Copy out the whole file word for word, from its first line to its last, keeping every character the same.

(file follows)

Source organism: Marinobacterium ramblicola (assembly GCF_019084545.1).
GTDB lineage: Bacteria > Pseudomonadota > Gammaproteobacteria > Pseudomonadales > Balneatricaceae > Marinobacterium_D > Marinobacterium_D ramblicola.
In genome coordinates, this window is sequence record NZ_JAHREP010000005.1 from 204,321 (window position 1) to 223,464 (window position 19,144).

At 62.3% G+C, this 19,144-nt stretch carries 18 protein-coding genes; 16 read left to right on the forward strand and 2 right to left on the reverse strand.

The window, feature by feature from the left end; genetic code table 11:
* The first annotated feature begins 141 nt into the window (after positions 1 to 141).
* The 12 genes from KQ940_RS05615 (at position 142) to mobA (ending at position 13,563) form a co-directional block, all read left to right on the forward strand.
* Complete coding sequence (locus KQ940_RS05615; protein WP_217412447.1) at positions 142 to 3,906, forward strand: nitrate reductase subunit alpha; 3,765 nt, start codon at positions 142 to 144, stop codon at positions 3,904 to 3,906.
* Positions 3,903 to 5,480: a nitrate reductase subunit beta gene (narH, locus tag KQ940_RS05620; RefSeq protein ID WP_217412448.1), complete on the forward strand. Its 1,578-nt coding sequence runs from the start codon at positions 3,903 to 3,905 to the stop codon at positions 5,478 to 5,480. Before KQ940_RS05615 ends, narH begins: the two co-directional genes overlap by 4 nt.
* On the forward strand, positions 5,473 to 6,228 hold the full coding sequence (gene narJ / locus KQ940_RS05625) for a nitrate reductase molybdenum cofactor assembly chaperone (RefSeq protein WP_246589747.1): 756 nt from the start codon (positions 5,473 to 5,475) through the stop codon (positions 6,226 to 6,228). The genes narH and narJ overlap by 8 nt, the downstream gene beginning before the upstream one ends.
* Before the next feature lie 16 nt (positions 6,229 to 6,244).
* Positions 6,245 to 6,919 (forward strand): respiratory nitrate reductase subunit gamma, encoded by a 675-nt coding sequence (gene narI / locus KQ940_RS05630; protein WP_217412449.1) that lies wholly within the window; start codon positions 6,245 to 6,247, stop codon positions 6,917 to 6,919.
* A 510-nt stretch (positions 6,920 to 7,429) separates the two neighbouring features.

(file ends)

Source organism: Marinobacterium ramblicola (assembly GCF_019084545.1).
GTDB lineage: Bacteria > Pseudomonadota > Gammaproteobacteria > Pseudomonadales > Balneatricaceae > Marinobacterium_D > Marinobacterium_D ramblicola.
In genome coordinates, this window is sequence record NZ_JAHREP010000005.1 from 204,321 (window position 1) to 223,464 (window position 19,144).

At 62.3% G+C, this 19,144-nt stretch carries 18 protein-coding genes; 16 read left to right on the forward strand and 2 right to left on the reverse strand.

The window, feature by feature from the left end; genetic code table 11:
* The first annotated feature begins 141 nt into the window (after positions 1 to 141).
* The 12 genes from KQ940_RS05615 (at position 142) to mobA (ending at position 13,563) form a co-directional block, all read left to right on the forward strand.
* Complete coding sequence (locus KQ940_RS05615; protein WP_217412447.1) at positions 142 to 3,906, forward strand: nitrate reductase subunit alpha; 3,765 nt, start codon at positions 142 to 144, stop codon at positions 3,904 to 3,906.
* Positions 3,903 to 5,480: a nitrate reductase subunit beta gene (narH, locus tag KQ940_RS05620; RefSeq protein ID WP_217412448.1), complete on the forward strand. Its 1,578-nt coding sequence runs from the start codon at positions 3,903 to 3,905 to the stop codon at positions 5,478 to 5,480. Before KQ940_RS05615 ends, narH begins: the two co-directional genes overlap by 4 nt.
* On the forward strand, positions 5,473 to 6,228 hold the full coding sequence (gene narJ / locus KQ940_RS05625) for a nitrate reductase molybdenum cofactor assembly chaperone (RefSeq protein WP_246589747.1): 756 nt from the start codon (positions 5,473 to 5,475) through the stop codon (positions 6,226 to 6,228). The genes narH and narJ overlap by 8 nt, the downstream gene beginning before the upstream one ends.
* Before the next feature lie 16 nt (positions 6,229 to 6,244).
* Positions 6,245 to 6,919 (forward strand): respiratory nitrate reductase subunit gamma, encoded by a 675-nt coding sequence (gene narI / locus KQ940_RS05630; protein WP_217412449.1) that lies wholly within the window; start codon positions 6,245 to 6,247, stop codon positions 6,917 to 6,919.
* A 510-nt stretch (positions 6,920 to 7,429) separates the two neighbouring features.